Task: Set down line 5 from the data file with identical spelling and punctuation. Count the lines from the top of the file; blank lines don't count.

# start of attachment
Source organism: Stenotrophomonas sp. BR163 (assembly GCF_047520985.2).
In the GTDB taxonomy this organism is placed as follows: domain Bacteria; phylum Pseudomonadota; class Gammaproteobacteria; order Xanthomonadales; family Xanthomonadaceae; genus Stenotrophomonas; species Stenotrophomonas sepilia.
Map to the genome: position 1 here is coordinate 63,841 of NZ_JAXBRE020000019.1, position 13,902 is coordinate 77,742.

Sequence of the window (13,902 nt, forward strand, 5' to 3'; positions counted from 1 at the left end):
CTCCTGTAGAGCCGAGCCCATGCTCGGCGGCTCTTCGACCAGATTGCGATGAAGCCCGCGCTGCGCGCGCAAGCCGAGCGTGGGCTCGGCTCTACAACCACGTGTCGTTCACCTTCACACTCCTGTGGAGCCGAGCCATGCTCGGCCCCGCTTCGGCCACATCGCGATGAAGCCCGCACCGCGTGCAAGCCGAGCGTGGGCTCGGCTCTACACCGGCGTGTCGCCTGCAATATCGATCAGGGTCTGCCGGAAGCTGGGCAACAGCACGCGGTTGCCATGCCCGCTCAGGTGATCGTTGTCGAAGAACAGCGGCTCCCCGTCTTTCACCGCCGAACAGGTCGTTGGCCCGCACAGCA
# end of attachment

CTCCTGTAGAGCCGAGCCCATGCTCGGCGGCTCTTCGACCAGATTGCGATGAAGCCCGCGCTGCGCGCGCAAGCCGAGCGTGGGCTCGGCTCTACAACCACGTGTCGTTCACCTTCACACTCCTGTGGAGCCGAGCCATGCTCGGCCCCGCTTCGGCCACATCGCGATGAAGCCCGCACCGCGTGCAAGCCGAGCGTGGGCTCGGCTCTACACCGGCGTGTCGCCTGCAATATCGATCAGGGTCTGCCGGAAGCTGGGCAACAGCACGCGGTTGCCATGCCCGCTCAGGTGATCGTTGTCGAAGAACAGCGGCTCCCCGTCTTTCACCGCCGAACAGGTCGTTGGCCCGCACAGCA